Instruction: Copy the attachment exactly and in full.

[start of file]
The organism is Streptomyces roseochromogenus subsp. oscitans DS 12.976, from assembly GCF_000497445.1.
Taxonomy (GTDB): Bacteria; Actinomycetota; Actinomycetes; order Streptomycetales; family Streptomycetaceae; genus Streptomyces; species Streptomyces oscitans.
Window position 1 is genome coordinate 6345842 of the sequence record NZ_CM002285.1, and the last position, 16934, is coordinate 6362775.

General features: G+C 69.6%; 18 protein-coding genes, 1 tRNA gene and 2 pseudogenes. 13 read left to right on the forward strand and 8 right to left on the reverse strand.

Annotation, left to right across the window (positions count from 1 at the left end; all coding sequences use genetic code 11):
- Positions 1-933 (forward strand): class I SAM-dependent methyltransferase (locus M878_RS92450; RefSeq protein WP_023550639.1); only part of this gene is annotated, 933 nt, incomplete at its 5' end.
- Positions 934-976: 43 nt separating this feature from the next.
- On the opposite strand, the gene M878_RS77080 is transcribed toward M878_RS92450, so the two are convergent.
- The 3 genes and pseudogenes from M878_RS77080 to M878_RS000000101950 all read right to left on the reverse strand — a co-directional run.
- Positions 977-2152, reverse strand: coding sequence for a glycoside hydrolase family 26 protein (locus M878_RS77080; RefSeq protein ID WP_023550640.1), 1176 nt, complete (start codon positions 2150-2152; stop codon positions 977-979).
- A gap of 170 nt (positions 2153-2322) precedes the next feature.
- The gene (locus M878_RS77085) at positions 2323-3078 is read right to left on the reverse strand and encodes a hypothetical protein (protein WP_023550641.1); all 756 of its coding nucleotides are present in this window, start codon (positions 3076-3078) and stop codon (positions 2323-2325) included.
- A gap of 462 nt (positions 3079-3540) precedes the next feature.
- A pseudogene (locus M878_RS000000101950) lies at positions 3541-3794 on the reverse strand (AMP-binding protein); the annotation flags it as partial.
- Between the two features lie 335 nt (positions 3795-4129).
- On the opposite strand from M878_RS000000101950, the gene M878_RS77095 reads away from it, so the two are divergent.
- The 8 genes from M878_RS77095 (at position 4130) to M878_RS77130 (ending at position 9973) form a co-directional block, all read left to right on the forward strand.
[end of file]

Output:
The organism is Streptomyces roseochromogenus subsp. oscitans DS 12.976, from assembly GCF_000497445.1.
Taxonomy (GTDB): Bacteria; Actinomycetota; Actinomycetes; order Streptomycetales; family Streptomycetaceae; genus Streptomyces; species Streptomyces oscitans.
Window position 1 is genome coordinate 6345842 of the sequence record NZ_CM002285.1, and the last position, 16934, is coordinate 6362775.

General features: G+C 69.6%; 18 protein-coding genes, 1 tRNA gene and 2 pseudogenes. 13 read left to right on the forward strand and 8 right to left on the reverse strand.

Annotation, left to right across the window (positions count from 1 at the left end; all coding sequences use genetic code 11):
- Positions 1-933 (forward strand): class I SAM-dependent methyltransferase (locus M878_RS92450; RefSeq protein WP_023550639.1); only part of this gene is annotated, 933 nt, incomplete at its 5' end.
- Positions 934-976: 43 nt separating this feature from the next.
- On the opposite strand, the gene M878_RS77080 is transcribed toward M878_RS92450, so the two are convergent.
- The 3 genes and pseudogenes from M878_RS77080 to M878_RS000000101950 all read right to left on the reverse strand — a co-directional run.
- Positions 977-2152, reverse strand: coding sequence for a glycoside hydrolase family 26 protein (locus M878_RS77080; RefSeq protein ID WP_023550640.1), 1176 nt, complete (start codon positions 2150-2152; stop codon positions 977-979).
- A gap of 170 nt (positions 2153-2322) precedes the next feature.
- The gene (locus M878_RS77085) at positions 2323-3078 is read right to left on the reverse strand and encodes a hypothetical protein (protein WP_023550641.1); all 756 of its coding nucleotides are present in this window, start codon (positions 3076-3078) and stop codon (positions 2323-2325) included.
- A gap of 462 nt (positions 3079-3540) precedes the next feature.
- A pseudogene (locus M878_RS000000101950) lies at positions 3541-3794 on the reverse strand (AMP-binding protein); the annotation flags it as partial.
- Between the two features lie 335 nt (positions 3795-4129).
- On the opposite strand from M878_RS000000101950, the gene M878_RS77095 reads away from it, so the two are divergent.
- The 8 genes from M878_RS77095 (at position 4130) to M878_RS77130 (ending at position 9973) form a co-directional block, all read left to right on the forward strand.